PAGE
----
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Parental perceptions of avoidability of their child's emergency department visit
  1. Astha Singhal1,2,
  2. Daniel J Caplan1,
  3. Michael P Jones3,
  4. Raymond A Kuthy1,2,
  5. Elizabeth T Momany2,
  6. Christopher T Buresh4,
  7. Peter C Damiano1,2
  1. 1Department of Preventive and Community Dentistry, College of Dentistry, University of Iowa, Iowa City, Iowa, USA
  2. 2Public Policy Center, University of Iowa, Iowa City, Iowa, USA
  3. 3Department of Biostatistics, College of Public Health, University of Iowa, Iowa City, Iowa, USA
  4. 4Department of Emergency Medicine, College of Medicine, University of Iowa, Iowa City, Iowa, USA
  1. Correspondence to Dr Astha Singhal, Assistant Professor, Health Policy and Health Services Research, Boston University School of Dental Medicine, 560 Harrison Avenue, Boston, MA 02118, USA; asthasinghal{at}


Objectives To identify the factors associated with paediatric emergency department (ED) visits and parental perceptions of the avoidability of their child's ED visit.

Design Cross-sectional study by performing secondary analysis of 2010–2011 Iowa Child and Family Household Health Survey data.

Setting State-wide representative population-based sample of families with at least one child in the state of Iowa in the USA.

Patients/participants Among the eligible households, 2386 families completed the survey, yielding a cooperation rate of 80%.

Exposure/intervention Presence of a medical home.

Main outcome measures Child visiting an ED in the past year; parents believing that ED care could have been provided in a primary-care setting.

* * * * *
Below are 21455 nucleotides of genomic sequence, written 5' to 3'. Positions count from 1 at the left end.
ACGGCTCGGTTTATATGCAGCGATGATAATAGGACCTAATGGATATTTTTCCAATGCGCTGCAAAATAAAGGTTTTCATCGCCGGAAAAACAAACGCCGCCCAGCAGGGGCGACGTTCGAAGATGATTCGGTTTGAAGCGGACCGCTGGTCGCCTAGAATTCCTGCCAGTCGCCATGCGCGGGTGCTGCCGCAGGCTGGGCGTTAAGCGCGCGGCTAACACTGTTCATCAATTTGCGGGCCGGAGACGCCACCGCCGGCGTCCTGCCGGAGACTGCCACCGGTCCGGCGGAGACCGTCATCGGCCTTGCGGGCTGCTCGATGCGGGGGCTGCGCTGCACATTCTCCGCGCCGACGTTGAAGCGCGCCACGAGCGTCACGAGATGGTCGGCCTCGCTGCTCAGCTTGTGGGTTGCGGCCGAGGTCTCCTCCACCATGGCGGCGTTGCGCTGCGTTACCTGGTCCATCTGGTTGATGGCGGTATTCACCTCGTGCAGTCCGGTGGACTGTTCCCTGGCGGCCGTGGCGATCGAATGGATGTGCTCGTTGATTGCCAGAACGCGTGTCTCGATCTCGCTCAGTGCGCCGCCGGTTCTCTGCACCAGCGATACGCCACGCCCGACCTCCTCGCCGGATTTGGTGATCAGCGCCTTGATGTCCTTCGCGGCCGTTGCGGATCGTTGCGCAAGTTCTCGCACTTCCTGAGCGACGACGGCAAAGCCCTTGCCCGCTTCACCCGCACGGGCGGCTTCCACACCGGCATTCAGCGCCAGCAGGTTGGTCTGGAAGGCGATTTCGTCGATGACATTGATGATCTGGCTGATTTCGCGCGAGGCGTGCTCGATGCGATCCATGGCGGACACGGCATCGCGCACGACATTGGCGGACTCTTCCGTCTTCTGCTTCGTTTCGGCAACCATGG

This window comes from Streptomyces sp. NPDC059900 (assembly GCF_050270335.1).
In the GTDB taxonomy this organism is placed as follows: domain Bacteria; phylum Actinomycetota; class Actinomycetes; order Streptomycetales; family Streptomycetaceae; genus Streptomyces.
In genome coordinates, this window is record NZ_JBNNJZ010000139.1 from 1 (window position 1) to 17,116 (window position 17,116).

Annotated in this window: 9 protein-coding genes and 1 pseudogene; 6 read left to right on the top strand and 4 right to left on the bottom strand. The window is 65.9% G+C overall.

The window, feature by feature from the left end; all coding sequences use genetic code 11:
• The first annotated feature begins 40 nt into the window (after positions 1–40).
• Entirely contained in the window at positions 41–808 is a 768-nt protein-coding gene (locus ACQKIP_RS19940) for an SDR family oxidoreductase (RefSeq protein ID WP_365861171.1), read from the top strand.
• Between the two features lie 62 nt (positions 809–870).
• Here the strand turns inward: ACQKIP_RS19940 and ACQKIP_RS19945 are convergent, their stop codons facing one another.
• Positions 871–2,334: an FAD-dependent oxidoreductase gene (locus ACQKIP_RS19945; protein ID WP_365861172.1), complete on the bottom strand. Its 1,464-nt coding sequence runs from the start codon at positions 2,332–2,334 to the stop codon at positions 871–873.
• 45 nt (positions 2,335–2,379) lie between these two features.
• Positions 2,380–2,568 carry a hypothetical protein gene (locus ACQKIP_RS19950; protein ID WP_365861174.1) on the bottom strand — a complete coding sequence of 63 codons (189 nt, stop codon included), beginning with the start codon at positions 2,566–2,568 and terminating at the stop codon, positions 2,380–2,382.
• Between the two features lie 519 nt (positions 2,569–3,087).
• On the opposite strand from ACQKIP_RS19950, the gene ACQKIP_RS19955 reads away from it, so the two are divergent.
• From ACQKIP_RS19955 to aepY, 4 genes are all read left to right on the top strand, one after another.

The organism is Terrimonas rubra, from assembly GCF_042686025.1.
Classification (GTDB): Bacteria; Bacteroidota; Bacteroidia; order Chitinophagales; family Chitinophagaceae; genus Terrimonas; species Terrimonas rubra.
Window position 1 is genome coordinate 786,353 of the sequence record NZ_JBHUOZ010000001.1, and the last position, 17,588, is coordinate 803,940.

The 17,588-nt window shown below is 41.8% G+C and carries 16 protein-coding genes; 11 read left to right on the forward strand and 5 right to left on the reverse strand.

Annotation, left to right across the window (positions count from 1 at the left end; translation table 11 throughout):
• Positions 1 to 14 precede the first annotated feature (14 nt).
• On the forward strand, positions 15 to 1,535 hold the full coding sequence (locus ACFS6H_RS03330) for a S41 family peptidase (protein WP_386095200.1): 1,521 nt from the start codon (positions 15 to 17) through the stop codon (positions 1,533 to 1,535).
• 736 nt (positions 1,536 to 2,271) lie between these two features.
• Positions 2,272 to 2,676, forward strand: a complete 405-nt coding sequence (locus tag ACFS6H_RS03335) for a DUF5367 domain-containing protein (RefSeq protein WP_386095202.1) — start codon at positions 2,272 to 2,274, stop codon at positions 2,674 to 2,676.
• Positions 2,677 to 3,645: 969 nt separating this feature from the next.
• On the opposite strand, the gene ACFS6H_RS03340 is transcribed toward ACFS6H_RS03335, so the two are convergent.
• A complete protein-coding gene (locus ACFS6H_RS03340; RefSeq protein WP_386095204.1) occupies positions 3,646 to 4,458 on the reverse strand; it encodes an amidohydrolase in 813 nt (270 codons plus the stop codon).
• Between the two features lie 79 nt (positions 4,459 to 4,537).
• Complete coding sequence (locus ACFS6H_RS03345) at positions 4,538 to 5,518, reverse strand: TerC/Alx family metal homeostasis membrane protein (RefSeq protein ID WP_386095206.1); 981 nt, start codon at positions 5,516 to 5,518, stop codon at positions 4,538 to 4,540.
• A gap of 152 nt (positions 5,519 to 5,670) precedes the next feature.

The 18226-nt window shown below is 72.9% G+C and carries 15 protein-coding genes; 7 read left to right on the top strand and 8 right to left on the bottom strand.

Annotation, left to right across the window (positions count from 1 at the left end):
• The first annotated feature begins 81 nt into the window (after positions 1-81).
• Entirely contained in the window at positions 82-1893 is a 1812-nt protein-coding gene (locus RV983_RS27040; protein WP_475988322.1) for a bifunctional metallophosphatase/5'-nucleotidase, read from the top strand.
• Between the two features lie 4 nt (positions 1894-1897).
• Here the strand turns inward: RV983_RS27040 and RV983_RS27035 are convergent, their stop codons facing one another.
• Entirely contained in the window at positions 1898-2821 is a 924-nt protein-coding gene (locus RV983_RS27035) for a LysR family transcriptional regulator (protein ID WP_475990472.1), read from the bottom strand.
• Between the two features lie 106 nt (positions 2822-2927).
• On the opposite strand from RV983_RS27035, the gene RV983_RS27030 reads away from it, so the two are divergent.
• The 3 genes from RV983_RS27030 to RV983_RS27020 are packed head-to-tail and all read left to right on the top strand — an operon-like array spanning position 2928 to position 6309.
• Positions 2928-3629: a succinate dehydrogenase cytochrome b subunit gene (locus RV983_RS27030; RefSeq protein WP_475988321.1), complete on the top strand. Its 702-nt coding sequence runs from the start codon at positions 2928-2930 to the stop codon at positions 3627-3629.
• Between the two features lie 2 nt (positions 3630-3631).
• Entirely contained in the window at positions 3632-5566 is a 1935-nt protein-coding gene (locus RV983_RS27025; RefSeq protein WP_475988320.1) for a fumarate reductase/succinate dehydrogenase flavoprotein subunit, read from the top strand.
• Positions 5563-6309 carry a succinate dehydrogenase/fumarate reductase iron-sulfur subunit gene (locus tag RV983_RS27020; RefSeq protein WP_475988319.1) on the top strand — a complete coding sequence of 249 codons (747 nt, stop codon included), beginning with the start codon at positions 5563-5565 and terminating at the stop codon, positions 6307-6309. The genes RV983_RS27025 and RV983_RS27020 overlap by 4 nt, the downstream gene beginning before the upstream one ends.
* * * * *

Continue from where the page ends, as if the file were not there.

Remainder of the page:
Results Among children who needed medical care in the past year, 26% visited an ED. Younger children, non-Hispanic black children, non-Hispanic others, children whose parents were not married, children who were from food-insecure households and had poorer health status were more likely to visit an ED. Having a medical home was not associated with ED visits (OR=0.80, 95% CI 0.61 to 1.04), even after stratifying by the child's health status. About 69% of parents who took their child to an ED agreed that ED care could have been provided in a primary-care setting. Parents of children with public insurance, those who were not referred to the ED and those who could not get routine care appointments were more likely to report a primary-care preventable ED visit.

Conclusions The majority of parents believed that paediatric ED visits could be avoided if adequate primary-care alternatives were available. Expanding access to primary care could lead to a reduction in avoidable ED visits by children.

  • primary care
  • emergency care systems, admission avoidance
  • paediatrics, paediatric emergency medicine

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